Ben Frost does frightening and hypnotic and frighteningly hypnotic on Black Marrow, another album from the Australian-born, Iceland-based ambient/electronic producer/composer/performer. It’s been a busy few years for Frost, making dance music – as in, actually scoring music for rehearsed dance pieces, creating soundtracks and sound experiments – mostly focussing on music that sits away and outside of the album format. Black Marrow is a return to the strengths and menace he offered on 2009’s By The Throat. It surges and creeps, in much the same way as recent nocturnally stirring music from Chris Abrahams of The Necks, Tim Hecker and The Haxan Cloak – forget Burial, this is the sound of the buried, as if Lustmord was asked to provide his ideas to score a new version of The Howling.
The snarls of wolves across the opening brace of The Lake and Undulating Beast is most unsettling, disturbing, disquieting – in fact it’s not until a third of the way into third track, Carbon Vessel Motherfucker, that some relief arrives, icy particles of sound, frost-bitten shards of guitar-shapes cut into the music with glistening keyboard lines and harp, Penguin Cafe Orchestra reinterpreting the music of Sigur Ros perhaps.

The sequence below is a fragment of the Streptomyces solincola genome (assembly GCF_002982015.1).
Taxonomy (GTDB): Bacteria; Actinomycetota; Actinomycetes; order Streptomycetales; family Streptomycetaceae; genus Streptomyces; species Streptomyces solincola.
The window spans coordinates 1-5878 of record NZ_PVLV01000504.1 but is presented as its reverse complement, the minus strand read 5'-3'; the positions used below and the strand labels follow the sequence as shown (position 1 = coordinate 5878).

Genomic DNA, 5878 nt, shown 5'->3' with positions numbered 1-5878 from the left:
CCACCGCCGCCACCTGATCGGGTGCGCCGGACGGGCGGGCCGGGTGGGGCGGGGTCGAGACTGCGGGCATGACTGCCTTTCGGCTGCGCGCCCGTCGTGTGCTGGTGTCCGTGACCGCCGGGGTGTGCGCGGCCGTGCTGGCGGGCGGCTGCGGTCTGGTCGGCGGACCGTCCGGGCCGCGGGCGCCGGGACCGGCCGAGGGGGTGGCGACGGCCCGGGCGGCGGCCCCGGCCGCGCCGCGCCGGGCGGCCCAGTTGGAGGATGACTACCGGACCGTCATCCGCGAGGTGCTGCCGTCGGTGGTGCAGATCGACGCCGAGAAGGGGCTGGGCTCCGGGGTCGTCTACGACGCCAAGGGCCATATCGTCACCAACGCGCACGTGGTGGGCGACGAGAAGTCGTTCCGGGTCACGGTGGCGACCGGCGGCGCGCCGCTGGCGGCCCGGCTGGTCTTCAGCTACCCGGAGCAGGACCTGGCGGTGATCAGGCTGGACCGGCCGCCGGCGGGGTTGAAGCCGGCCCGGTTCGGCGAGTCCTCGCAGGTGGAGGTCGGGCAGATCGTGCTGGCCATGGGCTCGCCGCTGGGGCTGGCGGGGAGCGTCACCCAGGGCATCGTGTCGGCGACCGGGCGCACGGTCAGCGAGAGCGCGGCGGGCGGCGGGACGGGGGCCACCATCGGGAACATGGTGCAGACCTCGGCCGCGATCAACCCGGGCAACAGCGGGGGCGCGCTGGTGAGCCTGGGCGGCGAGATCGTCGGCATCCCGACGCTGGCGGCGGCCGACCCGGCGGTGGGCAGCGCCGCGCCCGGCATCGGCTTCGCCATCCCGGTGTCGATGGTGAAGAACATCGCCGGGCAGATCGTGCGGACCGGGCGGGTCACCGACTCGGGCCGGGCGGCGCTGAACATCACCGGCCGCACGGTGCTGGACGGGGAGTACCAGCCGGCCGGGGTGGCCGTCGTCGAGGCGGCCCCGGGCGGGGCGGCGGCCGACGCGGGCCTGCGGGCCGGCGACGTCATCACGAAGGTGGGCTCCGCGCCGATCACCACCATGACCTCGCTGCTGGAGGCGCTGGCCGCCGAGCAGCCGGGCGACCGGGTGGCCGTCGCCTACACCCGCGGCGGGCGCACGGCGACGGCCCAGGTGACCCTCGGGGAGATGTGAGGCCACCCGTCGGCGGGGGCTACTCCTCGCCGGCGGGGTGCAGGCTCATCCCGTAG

And then to a mechanical lurch for Metal On Skin, a stomping march, that is Reznor-like in its intensity and razor-sharp before we move toward the Eno-like strokes that are always somewhere inside Frost’s work.
Finally, some respite, the final three tracks of the album offer hope, a clearing, survival; they seem to soundtrack the nauseous, anxious moments on the other side – through the horror, away from the scene, waiting now for the rescuers, hanging on, hoping, breath gathering itself back toward the normal rate.
This is a stunning piece of dark ambient mood play. Ugly and beautiful in equal measures.